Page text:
It's not easy to get scammed out of $9 million, but that's apparently what happened to Drew Brees.
The Saints quarterback with a jeweler in San Diego. According to a lawsuit filed this week by Brees, Vahid Moradi of CJ Charles Jewelers overcharged the Saints quarterback for multiple pieces of jewelry over a six-year period. Brees realized what was going on when he had his $15 million jewelry collection appraised and found out that it was worth roughly $9 million less than what Moradi had sold it to him for.
Brees and his wife Brittany claim that Moradi took advantage of them and that he knew all along that he was overcharging them for the jewelry. In a statement to TMZ, Brees explained how he got into business with Moradi.
"From 2010 to 2016, Moradi advised [my wife and I] to allocate funds into an alternative asset class of investment grade diamonds and told us that he would use his connections and expertise to acquire them on our behalf at or below market value," Brees said. "In an effort to diversify our investment portfolio, we trusted Moradi and invested. Moradi assured us he was being compensated by the sellers for any investment grade diamonds he acquired on our behalf."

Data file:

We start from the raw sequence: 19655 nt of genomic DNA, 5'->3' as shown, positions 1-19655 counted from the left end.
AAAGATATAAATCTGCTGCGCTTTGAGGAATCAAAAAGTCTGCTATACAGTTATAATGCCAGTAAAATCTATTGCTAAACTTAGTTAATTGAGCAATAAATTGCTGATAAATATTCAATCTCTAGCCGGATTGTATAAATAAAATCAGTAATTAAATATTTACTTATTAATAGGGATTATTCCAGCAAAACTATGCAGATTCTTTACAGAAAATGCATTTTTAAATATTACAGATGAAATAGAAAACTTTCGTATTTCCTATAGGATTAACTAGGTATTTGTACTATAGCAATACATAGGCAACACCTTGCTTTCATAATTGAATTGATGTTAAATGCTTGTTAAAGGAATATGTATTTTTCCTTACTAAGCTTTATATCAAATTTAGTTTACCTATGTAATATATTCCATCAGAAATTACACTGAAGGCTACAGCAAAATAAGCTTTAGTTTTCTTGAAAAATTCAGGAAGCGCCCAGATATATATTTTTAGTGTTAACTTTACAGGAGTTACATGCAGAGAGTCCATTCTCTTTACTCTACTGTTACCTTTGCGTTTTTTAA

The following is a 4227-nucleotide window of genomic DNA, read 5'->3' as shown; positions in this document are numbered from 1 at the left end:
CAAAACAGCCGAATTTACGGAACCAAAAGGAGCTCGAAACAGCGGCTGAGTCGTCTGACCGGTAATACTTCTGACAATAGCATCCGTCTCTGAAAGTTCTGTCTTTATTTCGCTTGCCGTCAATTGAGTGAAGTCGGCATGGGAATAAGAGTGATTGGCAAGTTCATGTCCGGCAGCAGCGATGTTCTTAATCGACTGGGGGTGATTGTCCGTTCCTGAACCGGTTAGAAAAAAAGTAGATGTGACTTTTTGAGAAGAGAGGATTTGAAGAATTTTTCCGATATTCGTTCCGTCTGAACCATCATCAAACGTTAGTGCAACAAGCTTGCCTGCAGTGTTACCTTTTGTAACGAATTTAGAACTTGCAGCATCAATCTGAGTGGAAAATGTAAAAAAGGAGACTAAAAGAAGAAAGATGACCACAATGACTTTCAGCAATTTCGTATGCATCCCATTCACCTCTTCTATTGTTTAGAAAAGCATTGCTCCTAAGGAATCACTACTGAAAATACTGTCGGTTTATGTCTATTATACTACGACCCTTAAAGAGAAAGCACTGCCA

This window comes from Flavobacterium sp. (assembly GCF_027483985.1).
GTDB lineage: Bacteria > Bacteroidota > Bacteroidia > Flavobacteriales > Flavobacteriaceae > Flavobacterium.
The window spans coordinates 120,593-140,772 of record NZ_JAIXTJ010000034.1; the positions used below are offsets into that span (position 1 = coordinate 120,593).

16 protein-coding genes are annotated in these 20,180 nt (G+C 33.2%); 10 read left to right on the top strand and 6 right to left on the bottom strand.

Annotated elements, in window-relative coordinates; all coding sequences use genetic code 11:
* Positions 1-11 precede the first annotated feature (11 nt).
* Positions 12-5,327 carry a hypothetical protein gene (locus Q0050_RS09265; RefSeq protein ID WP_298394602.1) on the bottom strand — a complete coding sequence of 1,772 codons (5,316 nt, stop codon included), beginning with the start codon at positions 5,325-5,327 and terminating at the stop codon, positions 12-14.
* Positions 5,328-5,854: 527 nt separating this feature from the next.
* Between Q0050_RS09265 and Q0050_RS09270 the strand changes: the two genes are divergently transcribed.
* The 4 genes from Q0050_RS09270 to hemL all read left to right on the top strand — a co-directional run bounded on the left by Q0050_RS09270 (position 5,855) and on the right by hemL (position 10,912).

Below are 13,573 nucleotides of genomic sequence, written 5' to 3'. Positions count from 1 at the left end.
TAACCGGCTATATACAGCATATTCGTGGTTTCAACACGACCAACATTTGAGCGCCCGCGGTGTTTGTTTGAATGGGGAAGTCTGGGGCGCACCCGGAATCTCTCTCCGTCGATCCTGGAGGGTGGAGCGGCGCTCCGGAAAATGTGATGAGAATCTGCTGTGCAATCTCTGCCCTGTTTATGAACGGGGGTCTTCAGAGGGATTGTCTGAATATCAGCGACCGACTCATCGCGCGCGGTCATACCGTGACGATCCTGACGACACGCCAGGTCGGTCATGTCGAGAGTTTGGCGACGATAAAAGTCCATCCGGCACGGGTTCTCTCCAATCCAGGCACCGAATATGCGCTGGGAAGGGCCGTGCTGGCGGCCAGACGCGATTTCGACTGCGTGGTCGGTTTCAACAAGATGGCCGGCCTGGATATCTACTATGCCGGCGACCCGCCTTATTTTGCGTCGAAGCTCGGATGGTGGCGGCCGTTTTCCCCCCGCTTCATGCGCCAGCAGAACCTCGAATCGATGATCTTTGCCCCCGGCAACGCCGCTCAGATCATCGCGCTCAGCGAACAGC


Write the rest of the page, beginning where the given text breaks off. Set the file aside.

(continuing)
After working with Moradi for six years, Brees said he came to the conclusion that the whole thing was a con to scam Brees and his wife out of millions of dollars.
"In the end it was all a scam. After thinking long and hard, Brittany and I decided to take this lawsuit on in part because we fear we are not the only ones Moradi has misled and defrauded."
In one instance, Brees said he spent $8.1 million on on a blue diamond that turned out to only be worth $3.75 million after he had it independently appraised. Moradi's lawyer, Eric M. George, claims that Brees decided to start bullying his clent because he was having some financial problems.
"Drew Brees aggressively purchased multi-million dollar pieces of jewelry. Years later, claiming to suffer 'cash flow problems,' he tried to bully my client into undoing the transactions," George said told TMZ this week. "Mr. Brees's behavior and his belief that he was wronged because the jewelry did not appreciate in value as quickly as he hoped both demonstrate a lack of integrity and contradict basic principles of both economics and the law."
Brees is seeking damages of at least $9 million.
The Saints quarterback has pulled in roughly $194 million during his 17 NFL seasons. Brees will cross the $200 million earning mark in 2018, because he recently signed a two-year $50 million deal with the Saints that includes $27 million in guaranteed money.